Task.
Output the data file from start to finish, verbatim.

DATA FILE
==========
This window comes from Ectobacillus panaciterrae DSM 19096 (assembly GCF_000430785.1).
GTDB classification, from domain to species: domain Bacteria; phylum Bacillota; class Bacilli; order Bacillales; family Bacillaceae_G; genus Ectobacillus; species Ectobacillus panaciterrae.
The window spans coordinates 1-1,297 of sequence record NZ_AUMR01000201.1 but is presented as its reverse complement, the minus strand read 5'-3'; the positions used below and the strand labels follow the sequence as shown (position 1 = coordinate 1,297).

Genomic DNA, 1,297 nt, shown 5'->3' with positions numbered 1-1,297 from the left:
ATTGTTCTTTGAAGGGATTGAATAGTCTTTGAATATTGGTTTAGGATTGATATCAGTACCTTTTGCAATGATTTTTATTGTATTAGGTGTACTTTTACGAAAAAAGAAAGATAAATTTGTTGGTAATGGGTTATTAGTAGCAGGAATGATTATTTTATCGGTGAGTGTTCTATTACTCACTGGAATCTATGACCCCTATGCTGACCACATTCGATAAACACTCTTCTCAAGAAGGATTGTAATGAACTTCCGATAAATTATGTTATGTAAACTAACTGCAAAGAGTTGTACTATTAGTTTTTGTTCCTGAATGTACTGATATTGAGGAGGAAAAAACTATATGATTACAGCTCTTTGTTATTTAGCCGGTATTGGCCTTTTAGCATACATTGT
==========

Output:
This window comes from Ectobacillus panaciterrae DSM 19096 (assembly GCF_000430785.1).
GTDB classification, from domain to species: domain Bacteria; phylum Bacillota; class Bacilli; order Bacillales; family Bacillaceae_G; genus Ectobacillus; species Ectobacillus panaciterrae.
The window spans coordinates 1-1,297 of sequence record NZ_AUMR01000201.1 but is presented as its reverse complement, the minus strand read 5'-3'; the positions used below and the strand labels follow the sequence as shown (position 1 = coordinate 1,297).

Genomic DNA, 1,297 nt, shown 5'->3' with positions numbered 1-1,297 from the left:
ATTGTTCTTTGAAGGGATTGAATAGTCTTTGAATATTGGTTTAGGATTGATATCAGTACCTTTTGCAATGATTTTTATTGTATTAGGTGTACTTTTACGAAAAAAGAAAGATAAATTTGTTGGTAATGGGTTATTAGTAGCAGGAATGATTATTTTATCGGTGAGTGTTCTATTACTCACTGGAATCTATGACCCCTATGCTGACCACATTCGATAAACACTCTTCTCAAGAAGGATTGTAATGAACTTCCGATAAATTATGTTATGTAAACTAACTGCAAAGAGTTGTACTATTAGTTTTTGTTCCTGAATGTACTGATATTGAGGAGGAAAAAACTATATGATTACAGCTCTTTGTTATTTAGCCGGTATTGGCCTTTTAGCATACATTGT